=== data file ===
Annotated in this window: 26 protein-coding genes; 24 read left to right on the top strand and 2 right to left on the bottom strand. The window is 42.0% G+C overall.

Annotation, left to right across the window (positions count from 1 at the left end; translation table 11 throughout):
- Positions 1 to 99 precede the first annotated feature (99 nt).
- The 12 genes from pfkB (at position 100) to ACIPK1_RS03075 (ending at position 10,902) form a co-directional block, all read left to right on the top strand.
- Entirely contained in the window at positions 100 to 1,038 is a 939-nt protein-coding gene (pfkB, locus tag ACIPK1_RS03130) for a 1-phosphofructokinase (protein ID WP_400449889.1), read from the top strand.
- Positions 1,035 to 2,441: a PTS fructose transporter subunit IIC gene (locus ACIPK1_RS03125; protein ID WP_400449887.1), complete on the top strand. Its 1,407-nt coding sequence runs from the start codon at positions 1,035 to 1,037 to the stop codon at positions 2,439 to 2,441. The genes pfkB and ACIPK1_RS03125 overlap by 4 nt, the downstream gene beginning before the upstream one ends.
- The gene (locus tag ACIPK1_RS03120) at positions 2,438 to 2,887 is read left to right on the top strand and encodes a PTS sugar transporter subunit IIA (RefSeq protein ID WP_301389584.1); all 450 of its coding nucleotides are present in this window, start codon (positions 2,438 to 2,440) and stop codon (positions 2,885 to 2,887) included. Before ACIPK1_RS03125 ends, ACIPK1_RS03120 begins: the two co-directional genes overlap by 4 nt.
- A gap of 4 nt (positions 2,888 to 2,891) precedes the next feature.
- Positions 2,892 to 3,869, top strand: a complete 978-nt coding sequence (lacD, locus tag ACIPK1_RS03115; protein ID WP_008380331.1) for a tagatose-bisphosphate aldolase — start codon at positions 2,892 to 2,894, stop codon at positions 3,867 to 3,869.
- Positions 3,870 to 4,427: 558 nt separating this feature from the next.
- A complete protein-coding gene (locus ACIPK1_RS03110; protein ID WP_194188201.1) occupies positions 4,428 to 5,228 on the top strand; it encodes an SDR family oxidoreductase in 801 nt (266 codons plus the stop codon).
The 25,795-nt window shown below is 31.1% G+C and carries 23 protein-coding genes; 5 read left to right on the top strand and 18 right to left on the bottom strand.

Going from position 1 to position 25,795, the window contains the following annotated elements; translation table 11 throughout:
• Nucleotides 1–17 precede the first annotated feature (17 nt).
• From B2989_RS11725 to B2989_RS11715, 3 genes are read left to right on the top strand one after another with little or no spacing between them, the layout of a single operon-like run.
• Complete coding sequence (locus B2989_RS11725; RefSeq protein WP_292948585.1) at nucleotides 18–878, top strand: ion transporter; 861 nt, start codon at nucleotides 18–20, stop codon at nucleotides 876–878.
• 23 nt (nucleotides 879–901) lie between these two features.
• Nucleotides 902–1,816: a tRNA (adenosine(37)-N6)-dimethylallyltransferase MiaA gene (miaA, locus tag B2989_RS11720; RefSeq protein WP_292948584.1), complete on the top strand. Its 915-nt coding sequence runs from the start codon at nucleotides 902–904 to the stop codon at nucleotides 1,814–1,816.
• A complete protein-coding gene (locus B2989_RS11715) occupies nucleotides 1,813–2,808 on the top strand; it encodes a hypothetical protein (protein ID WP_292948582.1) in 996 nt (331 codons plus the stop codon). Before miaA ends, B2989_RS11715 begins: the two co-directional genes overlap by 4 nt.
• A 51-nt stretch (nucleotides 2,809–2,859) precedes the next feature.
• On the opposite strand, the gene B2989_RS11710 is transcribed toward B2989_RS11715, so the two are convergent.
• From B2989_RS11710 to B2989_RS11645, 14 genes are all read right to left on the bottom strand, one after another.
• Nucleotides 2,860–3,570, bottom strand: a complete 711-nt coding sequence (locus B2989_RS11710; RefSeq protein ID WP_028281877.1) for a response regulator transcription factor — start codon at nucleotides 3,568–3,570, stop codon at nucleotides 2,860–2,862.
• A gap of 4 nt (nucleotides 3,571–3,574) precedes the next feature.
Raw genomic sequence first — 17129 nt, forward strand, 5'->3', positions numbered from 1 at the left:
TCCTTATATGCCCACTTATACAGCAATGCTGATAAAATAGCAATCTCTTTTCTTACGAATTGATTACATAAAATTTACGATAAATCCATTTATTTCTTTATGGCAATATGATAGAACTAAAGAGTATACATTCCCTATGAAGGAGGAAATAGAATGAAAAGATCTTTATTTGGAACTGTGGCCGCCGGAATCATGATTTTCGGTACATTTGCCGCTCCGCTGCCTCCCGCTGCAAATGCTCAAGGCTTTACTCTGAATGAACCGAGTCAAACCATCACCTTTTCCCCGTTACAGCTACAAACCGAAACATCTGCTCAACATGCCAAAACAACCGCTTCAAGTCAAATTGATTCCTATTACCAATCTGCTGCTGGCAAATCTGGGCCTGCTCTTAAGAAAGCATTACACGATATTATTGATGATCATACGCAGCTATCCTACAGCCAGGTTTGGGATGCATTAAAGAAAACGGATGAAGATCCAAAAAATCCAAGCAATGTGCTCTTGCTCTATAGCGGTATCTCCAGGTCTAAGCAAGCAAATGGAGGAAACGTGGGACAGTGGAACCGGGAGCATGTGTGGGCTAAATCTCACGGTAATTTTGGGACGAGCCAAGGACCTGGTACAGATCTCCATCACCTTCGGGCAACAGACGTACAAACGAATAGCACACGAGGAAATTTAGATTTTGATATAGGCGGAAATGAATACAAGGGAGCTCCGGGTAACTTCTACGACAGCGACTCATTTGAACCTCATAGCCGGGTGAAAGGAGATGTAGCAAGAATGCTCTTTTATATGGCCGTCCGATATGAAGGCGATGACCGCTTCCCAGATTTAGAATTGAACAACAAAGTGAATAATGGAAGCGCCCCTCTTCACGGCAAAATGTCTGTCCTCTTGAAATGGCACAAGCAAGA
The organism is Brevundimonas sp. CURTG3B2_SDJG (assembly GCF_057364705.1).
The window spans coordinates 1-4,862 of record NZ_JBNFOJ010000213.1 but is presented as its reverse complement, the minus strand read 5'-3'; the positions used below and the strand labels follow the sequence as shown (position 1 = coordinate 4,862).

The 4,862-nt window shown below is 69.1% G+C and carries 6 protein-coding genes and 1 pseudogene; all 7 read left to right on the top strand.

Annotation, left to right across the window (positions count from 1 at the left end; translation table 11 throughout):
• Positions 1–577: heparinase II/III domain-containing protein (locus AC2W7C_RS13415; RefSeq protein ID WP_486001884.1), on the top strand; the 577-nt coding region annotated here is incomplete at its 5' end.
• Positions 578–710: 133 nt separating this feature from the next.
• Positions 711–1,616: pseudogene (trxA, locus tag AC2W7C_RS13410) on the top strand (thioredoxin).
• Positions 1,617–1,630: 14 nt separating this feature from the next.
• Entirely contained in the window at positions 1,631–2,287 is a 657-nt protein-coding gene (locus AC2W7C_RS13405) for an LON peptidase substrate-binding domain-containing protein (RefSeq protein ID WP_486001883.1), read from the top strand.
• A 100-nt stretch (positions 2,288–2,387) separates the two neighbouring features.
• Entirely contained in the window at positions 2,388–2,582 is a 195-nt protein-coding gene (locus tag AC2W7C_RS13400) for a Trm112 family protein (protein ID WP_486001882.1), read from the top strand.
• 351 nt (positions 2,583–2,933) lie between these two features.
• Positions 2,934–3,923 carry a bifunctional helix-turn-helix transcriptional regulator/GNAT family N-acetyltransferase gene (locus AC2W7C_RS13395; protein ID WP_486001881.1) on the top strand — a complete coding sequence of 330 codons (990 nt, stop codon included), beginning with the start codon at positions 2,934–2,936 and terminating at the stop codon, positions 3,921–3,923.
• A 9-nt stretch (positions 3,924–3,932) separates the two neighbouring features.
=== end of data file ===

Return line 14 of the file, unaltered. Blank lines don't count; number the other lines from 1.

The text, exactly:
• Nucleotides 1–17 precede the first annotated feature (17 nt).